*Investigations into phenomenology and the theory of knowledge, part I* *Volume II, Part I of the German Editions* ——————– Volume II, Part I of the German Editions *Introduction* *§1 The […]
“THE CONCEPTION OF A PURE LOGIC – Husserl himself freely admitted that this was anything but a new idea. He mentions Kant, Herbart, Lotze, and Leibniz among its proponents and […]
His Formale and transzendentale Logik (1929) contains some important additions to the conception of pure logic. Among them is that of a third level of logic, likewise of ideal structure, […]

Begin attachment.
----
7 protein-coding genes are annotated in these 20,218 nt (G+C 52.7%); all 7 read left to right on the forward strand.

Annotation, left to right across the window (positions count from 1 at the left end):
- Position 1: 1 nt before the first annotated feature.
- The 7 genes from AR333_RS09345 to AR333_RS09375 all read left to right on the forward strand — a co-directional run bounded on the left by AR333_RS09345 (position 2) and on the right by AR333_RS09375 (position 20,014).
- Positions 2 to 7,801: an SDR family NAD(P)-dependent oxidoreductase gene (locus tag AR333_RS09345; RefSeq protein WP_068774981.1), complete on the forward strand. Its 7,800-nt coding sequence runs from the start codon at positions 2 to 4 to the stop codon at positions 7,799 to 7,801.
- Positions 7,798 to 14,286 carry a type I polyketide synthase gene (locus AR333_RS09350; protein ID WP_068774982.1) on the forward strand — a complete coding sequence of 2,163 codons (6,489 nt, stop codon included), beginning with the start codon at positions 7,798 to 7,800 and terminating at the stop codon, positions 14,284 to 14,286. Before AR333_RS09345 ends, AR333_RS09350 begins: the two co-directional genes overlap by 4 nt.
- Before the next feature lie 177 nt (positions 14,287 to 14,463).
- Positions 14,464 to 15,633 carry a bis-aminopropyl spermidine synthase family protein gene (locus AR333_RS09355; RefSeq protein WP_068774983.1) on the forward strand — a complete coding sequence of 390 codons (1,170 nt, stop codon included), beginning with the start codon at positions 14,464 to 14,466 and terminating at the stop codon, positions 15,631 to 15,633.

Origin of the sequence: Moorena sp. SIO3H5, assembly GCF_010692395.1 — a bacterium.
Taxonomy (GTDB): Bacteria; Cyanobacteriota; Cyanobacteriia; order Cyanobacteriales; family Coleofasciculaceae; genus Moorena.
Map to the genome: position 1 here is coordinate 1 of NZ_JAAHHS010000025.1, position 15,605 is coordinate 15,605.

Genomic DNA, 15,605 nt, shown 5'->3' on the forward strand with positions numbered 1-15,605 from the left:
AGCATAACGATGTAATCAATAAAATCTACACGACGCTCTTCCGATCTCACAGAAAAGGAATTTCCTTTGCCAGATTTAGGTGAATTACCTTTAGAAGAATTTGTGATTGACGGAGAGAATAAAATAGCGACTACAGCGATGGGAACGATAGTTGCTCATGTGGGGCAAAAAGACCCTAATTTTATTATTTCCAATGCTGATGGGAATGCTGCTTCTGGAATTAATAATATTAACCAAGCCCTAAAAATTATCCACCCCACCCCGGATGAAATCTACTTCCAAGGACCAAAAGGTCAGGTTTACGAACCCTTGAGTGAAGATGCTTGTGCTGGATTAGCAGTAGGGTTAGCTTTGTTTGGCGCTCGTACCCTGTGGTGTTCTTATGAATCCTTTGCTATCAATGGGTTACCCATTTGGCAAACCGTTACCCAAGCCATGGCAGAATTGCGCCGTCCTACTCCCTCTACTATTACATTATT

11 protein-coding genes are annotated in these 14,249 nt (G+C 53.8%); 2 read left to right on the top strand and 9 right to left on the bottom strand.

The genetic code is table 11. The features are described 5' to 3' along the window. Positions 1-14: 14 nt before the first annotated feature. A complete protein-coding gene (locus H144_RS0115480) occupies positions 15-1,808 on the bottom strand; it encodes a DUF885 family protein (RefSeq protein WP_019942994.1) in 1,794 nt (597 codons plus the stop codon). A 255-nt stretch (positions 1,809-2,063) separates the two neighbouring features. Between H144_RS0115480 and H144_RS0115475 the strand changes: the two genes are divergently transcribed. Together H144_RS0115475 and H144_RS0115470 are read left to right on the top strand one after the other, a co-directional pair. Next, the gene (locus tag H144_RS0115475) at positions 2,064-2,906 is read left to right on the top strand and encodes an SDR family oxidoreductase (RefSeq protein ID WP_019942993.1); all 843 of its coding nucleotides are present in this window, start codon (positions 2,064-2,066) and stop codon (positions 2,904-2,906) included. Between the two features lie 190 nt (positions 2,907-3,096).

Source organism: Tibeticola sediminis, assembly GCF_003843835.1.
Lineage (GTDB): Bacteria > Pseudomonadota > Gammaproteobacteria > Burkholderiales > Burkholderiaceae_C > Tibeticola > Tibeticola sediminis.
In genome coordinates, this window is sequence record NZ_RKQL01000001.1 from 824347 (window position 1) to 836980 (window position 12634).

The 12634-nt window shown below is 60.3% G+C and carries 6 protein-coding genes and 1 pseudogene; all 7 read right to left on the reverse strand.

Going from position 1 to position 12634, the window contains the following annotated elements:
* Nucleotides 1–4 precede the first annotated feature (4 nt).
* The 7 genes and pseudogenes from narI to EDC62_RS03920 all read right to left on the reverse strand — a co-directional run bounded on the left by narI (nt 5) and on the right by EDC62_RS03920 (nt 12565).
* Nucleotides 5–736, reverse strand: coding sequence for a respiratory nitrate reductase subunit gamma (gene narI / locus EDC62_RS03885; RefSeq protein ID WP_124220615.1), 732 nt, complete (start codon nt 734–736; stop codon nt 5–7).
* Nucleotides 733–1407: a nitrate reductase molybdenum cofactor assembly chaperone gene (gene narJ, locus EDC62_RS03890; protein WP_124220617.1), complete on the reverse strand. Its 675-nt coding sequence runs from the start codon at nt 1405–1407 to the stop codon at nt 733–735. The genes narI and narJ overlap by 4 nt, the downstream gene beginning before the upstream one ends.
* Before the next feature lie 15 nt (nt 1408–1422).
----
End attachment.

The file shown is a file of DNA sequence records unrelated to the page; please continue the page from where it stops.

Actually, this two-level pattern incorporates two one-level conceptions of pure logic, formulated most impressively by Bolzano and by Meinong respectively. Bolzano had organized his pure logic on the propositional level […]
But Husserl’s own blueprint shows several original features, among which I shall mention merely what one might call the two-level structure of pure logic. The first level is that of […]
Concepts comprising the laws of pure logic can have no empirical range. Their range or sphere is ideal singulars, not mental generalizations from multiple instantiations.